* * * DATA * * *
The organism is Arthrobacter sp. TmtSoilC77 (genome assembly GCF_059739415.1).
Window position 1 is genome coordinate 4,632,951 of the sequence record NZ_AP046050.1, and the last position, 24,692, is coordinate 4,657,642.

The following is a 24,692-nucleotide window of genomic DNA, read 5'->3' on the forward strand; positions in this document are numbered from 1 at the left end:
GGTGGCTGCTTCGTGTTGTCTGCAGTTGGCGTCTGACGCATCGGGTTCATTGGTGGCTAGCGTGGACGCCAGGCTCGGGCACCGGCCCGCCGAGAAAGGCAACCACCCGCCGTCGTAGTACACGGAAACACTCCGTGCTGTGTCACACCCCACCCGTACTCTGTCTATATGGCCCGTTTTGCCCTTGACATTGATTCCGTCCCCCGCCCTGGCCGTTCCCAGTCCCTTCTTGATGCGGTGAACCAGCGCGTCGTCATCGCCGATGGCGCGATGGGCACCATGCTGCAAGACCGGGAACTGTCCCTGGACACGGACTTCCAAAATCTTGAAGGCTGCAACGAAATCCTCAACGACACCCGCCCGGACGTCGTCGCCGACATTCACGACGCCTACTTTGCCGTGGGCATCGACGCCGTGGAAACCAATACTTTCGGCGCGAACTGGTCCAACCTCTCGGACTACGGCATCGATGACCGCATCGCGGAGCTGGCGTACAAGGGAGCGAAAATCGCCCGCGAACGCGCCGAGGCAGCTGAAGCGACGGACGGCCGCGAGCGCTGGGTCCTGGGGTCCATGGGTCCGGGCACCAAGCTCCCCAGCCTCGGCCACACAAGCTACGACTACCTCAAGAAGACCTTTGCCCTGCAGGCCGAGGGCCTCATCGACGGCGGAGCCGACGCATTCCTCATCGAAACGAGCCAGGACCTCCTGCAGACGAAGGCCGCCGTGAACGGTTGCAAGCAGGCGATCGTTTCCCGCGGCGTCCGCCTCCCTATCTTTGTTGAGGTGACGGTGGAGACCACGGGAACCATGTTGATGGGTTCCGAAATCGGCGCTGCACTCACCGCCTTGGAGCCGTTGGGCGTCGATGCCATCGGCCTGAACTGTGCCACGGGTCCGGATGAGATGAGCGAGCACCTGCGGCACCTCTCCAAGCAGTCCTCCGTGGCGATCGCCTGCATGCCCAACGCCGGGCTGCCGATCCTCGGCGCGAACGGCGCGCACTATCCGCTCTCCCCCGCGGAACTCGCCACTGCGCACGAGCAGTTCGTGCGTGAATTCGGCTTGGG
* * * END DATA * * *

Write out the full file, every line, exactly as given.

The organism is Arthrobacter sp. TmtSoilC77 (genome assembly GCF_059739415.1).
Window position 1 is genome coordinate 4,632,951 of the sequence record NZ_AP046050.1, and the last position, 24,692, is coordinate 4,657,642.

The following is a 24,692-nucleotide window of genomic DNA, read 5'->3' on the forward strand; positions in this document are numbered from 1 at the left end:
GGTGGCTGCTTCGTGTTGTCTGCAGTTGGCGTCTGACGCATCGGGTTCATTGGTGGCTAGCGTGGACGCCAGGCTCGGGCACCGGCCCGCCGAGAAAGGCAACCACCCGCCGTCGTAGTACACGGAAACACTCCGTGCTGTGTCACACCCCACCCGTACTCTGTCTATATGGCCCGTTTTGCCCTTGACATTGATTCCGTCCCCCGCCCTGGCCGTTCCCAGTCCCTTCTTGATGCGGTGAACCAGCGCGTCGTCATCGCCGATGGCGCGATGGGCACCATGCTGCAAGACCGGGAACTGTCCCTGGACACGGACTTCCAAAATCTTGAAGGCTGCAACGAAATCCTCAACGACACCCGCCCGGACGTCGTCGCCGACATTCACGACGCCTACTTTGCCGTGGGCATCGACGCCGTGGAAACCAATACTTTCGGCGCGAACTGGTCCAACCTCTCGGACTACGGCATCGATGACCGCATCGCGGAGCTGGCGTACAAGGGAGCGAAAATCGCCCGCGAACGCGCCGAGGCAGCTGAAGCGACGGACGGCCGCGAGCGCTGGGTCCTGGGGTCCATGGGTCCGGGCACCAAGCTCCCCAGCCTCGGCCACACAAGCTACGACTACCTCAAGAAGACCTTTGCCCTGCAGGCCGAGGGCCTCATCGACGGCGGAGCCGACGCATTCCTCATCGAAACGAGCCAGGACCTCCTGCAGACGAAGGCCGCCGTGAACGGTTGCAAGCAGGCGATCGTTTCCCGCGGCGTCCGCCTCCCTATCTTTGTTGAGGTGACGGTGGAGACCACGGGAACCATGTTGATGGGTTCCGAAATCGGCGCTGCACTCACCGCCTTGGAGCCGTTGGGCGTCGATGCCATCGGCCTGAACTGTGCCACGGGTCCGGATGAGATGAGCGAGCACCTGCGGCACCTCTCCAAGCAGTCCTCCGTGGCGATCGCCTGCATGCCCAACGCCGGGCTGCCGATCCTCGGCGCGAACGGCGCGCACTATCCGCTCTCCCCCGCGGAACTCGCCACTGCGCACGAGCAGTTCGTGCGTGAATTCGGCTTGGG